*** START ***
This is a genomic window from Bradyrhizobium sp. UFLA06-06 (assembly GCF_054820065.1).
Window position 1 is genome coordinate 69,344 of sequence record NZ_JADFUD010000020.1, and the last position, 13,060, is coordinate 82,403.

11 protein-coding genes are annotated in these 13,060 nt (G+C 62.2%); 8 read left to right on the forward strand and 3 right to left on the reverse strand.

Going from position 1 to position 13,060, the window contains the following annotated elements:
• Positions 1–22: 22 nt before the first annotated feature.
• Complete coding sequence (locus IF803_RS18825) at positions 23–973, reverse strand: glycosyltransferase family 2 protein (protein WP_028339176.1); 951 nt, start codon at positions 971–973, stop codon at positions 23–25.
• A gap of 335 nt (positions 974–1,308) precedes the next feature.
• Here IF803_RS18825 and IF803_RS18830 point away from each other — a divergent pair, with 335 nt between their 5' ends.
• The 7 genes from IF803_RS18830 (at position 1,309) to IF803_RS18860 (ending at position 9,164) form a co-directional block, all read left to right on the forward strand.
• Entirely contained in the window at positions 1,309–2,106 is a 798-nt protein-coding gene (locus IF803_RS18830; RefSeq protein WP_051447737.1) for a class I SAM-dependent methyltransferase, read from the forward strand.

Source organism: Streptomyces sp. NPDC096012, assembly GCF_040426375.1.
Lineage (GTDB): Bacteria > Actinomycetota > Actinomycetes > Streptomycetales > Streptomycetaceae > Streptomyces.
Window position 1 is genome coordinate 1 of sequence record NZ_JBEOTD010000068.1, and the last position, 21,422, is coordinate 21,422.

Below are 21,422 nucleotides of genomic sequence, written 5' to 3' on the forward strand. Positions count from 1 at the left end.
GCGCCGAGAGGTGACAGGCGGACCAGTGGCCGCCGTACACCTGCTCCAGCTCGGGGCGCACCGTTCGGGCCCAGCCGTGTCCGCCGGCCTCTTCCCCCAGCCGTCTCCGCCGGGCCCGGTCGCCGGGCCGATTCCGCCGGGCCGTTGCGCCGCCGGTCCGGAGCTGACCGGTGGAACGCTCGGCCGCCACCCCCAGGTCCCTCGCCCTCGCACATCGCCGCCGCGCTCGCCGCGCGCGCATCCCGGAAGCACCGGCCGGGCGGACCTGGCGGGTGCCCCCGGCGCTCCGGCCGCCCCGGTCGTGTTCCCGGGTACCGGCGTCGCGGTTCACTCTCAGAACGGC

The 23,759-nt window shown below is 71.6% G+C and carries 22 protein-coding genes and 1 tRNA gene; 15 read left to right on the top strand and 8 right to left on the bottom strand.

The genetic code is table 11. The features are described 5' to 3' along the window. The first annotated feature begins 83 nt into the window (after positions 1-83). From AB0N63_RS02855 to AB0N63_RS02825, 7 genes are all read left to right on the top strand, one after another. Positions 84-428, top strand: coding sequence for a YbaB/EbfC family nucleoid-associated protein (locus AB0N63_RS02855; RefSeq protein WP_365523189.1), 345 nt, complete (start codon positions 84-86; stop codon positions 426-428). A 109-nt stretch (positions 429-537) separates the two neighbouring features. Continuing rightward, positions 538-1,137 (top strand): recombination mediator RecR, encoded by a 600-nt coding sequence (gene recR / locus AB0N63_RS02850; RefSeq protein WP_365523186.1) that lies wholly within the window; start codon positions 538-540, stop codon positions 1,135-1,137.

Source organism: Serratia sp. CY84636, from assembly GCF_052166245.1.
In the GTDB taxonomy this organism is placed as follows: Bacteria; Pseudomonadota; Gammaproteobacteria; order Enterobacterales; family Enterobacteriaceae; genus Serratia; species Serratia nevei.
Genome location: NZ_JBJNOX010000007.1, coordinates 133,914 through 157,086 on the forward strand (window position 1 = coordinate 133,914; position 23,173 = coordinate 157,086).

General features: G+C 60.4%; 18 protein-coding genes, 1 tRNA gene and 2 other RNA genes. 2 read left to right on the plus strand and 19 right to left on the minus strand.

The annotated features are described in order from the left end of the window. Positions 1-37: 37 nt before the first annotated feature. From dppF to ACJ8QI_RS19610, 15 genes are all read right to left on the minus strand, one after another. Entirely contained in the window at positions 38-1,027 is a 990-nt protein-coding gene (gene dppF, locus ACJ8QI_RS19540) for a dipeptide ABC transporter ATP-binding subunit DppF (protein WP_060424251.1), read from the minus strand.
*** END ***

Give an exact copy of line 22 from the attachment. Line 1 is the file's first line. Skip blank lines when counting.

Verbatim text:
The annotated features are described in order from the left end of the window. Positions 1-37: 37 nt before the first annotated feature. From dppF to ACJ8QI_RS19610, 15 genes are all read right to left on the minus strand, one after another. Entirely contained in the window at positions 38-1,027 is a 990-nt protein-coding gene (gene dppF, locus ACJ8QI_RS19540) for a dipeptide ABC transporter ATP-binding subunit DppF (protein WP_060424251.1), read from the minus strand.